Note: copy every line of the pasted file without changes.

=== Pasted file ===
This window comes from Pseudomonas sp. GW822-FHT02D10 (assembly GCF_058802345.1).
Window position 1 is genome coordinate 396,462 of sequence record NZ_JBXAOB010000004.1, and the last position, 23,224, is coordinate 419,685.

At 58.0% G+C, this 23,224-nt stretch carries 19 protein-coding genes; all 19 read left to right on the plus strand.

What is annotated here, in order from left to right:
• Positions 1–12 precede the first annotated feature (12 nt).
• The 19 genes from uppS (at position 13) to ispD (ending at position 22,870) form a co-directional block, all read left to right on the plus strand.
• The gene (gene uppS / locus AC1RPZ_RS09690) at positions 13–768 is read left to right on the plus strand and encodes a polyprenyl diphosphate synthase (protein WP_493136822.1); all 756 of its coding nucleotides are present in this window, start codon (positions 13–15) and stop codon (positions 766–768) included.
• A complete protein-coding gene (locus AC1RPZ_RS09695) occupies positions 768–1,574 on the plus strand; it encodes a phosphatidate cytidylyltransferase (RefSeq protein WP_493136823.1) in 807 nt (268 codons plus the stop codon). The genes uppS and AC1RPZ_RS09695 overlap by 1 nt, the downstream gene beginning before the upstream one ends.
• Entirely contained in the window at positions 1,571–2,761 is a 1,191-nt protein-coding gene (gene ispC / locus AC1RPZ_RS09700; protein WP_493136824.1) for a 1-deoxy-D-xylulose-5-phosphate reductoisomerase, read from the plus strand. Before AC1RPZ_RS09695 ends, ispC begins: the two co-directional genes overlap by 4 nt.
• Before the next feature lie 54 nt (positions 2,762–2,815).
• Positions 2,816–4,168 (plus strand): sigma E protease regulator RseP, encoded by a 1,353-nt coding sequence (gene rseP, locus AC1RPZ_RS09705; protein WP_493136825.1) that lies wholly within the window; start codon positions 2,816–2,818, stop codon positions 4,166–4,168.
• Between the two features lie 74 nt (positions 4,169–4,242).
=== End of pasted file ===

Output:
This window comes from Pseudomonas sp. GW822-FHT02D10 (assembly GCF_058802345.1).
Window position 1 is genome coordinate 396,462 of sequence record NZ_JBXAOB010000004.1, and the last position, 23,224, is coordinate 419,685.

At 58.0% G+C, this 23,224-nt stretch carries 19 protein-coding genes; all 19 read left to right on the plus strand.

What is annotated here, in order from left to right:
• Positions 1–12 precede the first annotated feature (12 nt).
• The 19 genes from uppS (at position 13) to ispD (ending at position 22,870) form a co-directional block, all read left to right on the plus strand.
• The gene (gene uppS / locus AC1RPZ_RS09690) at positions 13–768 is read left to right on the plus strand and encodes a polyprenyl diphosphate synthase (protein WP_493136822.1); all 756 of its coding nucleotides are present in this window, start codon (positions 13–15) and stop codon (positions 766–768) included.
• A complete protein-coding gene (locus AC1RPZ_RS09695) occupies positions 768–1,574 on the plus strand; it encodes a phosphatidate cytidylyltransferase (RefSeq protein WP_493136823.1) in 807 nt (268 codons plus the stop codon). The genes uppS and AC1RPZ_RS09695 overlap by 1 nt, the downstream gene beginning before the upstream one ends.
• Entirely contained in the window at positions 1,571–2,761 is a 1,191-nt protein-coding gene (gene ispC / locus AC1RPZ_RS09700; protein WP_493136824.1) for a 1-deoxy-D-xylulose-5-phosphate reductoisomerase, read from the plus strand. Before AC1RPZ_RS09695 ends, ispC begins: the two co-directional genes overlap by 4 nt.
• Before the next feature lie 54 nt (positions 2,762–2,815).
• Positions 2,816–4,168 (plus strand): sigma E protease regulator RseP, encoded by a 1,353-nt coding sequence (gene rseP, locus AC1RPZ_RS09705; protein WP_493136825.1) that lies wholly within the window; start codon positions 2,816–2,818, stop codon positions 4,166–4,168.
• Between the two features lie 74 nt (positions 4,169–4,242).